Seven of Utah’s 29 counties depend heavily on coal mining and electricity production from coal. But their future prosperity may depend on finding alternatives to coal and the high-paying jobs it provides in the state’s rural economy.
Utah’s Coal Communities, the third report in Utah Foundation’s series on Utah’s coal industry and the communities that depend on it, looks at the long-term future of communities that depend on coal today. As David Bird, a lawyer and lobbyist for mining companies points out,“Coal will be an indispensable element of the energy mix for a long time to come.” But communities such as Carbon County are looking to varied examples of rural development, from manufacturing to tourism to transportation. Further, there are examples outside of Utah such as the Virginia Coalfield Economic Development Authority as possible models for Utah’s future. Over almost 30 years, it has helped to create more than 20,000 jobs in Virginia’s seven-county coal producing region.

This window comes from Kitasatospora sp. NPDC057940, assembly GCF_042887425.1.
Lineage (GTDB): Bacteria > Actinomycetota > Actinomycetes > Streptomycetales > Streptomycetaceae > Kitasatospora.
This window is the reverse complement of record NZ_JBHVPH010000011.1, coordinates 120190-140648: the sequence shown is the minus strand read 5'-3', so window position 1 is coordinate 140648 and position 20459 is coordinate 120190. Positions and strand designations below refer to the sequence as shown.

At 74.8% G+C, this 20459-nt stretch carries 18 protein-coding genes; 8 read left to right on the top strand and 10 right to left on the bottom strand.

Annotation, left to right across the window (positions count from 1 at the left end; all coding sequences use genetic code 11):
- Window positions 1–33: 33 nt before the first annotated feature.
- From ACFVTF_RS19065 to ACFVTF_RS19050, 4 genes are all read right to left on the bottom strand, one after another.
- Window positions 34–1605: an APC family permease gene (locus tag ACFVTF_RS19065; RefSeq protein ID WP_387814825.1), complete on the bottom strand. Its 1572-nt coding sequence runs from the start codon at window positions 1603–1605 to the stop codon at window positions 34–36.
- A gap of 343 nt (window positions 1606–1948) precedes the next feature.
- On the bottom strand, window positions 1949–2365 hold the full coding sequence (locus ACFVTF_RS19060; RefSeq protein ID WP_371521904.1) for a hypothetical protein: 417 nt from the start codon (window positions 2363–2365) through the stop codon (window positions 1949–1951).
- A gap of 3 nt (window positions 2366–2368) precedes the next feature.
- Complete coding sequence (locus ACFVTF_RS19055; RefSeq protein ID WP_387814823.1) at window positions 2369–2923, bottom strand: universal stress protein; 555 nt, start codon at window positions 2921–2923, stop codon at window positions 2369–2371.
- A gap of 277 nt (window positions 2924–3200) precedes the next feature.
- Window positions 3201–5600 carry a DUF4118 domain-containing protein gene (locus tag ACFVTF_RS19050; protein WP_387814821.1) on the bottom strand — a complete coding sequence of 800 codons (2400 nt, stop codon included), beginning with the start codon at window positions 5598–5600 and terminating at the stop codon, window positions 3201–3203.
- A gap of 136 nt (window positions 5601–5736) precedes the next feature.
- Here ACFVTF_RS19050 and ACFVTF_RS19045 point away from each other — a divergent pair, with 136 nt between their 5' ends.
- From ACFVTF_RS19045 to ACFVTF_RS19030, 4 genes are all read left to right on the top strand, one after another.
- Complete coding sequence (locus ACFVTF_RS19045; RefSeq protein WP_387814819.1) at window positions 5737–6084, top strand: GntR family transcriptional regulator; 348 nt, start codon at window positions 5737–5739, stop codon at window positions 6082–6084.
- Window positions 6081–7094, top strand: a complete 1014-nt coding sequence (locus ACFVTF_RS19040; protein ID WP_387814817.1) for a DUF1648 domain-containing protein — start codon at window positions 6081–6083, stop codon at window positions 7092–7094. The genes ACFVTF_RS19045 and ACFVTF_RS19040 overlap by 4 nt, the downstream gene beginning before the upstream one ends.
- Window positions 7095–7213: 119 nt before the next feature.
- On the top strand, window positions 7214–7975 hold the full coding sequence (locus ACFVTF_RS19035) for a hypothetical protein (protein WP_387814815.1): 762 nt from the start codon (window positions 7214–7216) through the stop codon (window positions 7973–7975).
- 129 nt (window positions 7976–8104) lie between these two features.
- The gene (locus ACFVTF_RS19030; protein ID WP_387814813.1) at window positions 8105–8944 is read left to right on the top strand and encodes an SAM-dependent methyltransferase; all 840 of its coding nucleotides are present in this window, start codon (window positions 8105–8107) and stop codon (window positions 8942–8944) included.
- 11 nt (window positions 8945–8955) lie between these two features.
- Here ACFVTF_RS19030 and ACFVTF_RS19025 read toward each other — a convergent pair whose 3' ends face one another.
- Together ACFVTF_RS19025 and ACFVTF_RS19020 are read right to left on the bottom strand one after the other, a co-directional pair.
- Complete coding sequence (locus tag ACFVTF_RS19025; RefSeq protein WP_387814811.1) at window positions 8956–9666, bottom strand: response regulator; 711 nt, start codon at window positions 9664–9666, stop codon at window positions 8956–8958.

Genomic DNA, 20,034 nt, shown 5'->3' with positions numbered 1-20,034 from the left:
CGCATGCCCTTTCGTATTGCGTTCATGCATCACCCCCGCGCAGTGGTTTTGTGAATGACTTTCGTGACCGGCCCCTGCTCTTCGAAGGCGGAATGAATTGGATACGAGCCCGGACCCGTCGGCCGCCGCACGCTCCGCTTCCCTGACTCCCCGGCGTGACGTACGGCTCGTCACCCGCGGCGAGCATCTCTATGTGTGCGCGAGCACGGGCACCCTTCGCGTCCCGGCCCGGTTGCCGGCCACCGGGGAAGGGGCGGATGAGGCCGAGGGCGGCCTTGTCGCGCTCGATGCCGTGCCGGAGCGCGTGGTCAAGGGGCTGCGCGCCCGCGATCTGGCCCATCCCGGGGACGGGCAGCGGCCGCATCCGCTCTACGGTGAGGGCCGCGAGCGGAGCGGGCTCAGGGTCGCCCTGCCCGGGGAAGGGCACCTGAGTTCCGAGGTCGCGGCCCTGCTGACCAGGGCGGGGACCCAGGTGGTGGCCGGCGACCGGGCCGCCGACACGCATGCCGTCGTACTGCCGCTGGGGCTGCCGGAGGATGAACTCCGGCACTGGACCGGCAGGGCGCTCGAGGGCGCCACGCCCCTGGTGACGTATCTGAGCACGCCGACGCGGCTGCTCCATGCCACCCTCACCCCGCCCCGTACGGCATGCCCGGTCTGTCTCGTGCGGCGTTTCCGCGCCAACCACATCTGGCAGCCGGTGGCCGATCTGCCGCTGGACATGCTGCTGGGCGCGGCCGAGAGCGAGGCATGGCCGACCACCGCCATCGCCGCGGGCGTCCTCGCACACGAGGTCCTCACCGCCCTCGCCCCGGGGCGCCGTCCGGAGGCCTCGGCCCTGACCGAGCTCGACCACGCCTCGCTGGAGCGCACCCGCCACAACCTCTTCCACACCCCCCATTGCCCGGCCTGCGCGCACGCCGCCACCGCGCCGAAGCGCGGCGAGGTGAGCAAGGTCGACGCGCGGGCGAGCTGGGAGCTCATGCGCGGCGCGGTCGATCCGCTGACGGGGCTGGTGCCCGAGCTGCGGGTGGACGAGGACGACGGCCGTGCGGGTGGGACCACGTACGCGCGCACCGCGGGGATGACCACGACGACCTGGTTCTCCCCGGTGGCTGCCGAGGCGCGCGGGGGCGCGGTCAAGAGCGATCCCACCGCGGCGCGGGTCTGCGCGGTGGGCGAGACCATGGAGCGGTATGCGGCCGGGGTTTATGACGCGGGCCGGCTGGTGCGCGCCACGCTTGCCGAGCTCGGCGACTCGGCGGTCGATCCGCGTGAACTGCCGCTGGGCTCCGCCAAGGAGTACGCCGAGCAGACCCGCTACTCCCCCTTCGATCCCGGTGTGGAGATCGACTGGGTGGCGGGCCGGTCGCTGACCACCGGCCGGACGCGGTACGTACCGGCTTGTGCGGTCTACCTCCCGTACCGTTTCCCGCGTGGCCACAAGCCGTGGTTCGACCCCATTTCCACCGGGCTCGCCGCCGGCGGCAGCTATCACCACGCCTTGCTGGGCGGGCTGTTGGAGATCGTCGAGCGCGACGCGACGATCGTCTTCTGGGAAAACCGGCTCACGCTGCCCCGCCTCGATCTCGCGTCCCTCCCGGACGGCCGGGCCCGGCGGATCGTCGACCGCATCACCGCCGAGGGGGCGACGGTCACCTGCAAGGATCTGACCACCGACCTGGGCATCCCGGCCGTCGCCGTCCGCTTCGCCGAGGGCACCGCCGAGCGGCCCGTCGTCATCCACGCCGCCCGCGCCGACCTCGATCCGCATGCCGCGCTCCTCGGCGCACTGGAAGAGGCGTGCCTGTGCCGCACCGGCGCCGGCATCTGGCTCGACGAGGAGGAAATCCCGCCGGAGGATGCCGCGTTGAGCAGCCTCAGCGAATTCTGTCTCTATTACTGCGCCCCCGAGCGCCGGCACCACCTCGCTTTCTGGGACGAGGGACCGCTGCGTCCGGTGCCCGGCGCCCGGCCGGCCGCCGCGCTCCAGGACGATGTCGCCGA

The third report drew upon the expertise of dozens of community leaders from various parts of Utah on how they see the future of their counties. Some have successfully adopted a tourism-based economy, while others are looking to new kinds of manufacturing and mining and their historic strengths in agriculture.
“There are numerous government agencies and private entities working toward assisting rural Utah communities with economic development,” noted Shawn Teigen, Research Director and author of the report. “From my conversations with leaders of Utah’s rural coal communities, the key to a successful approach is following their lead, and working with each community’s strengths.”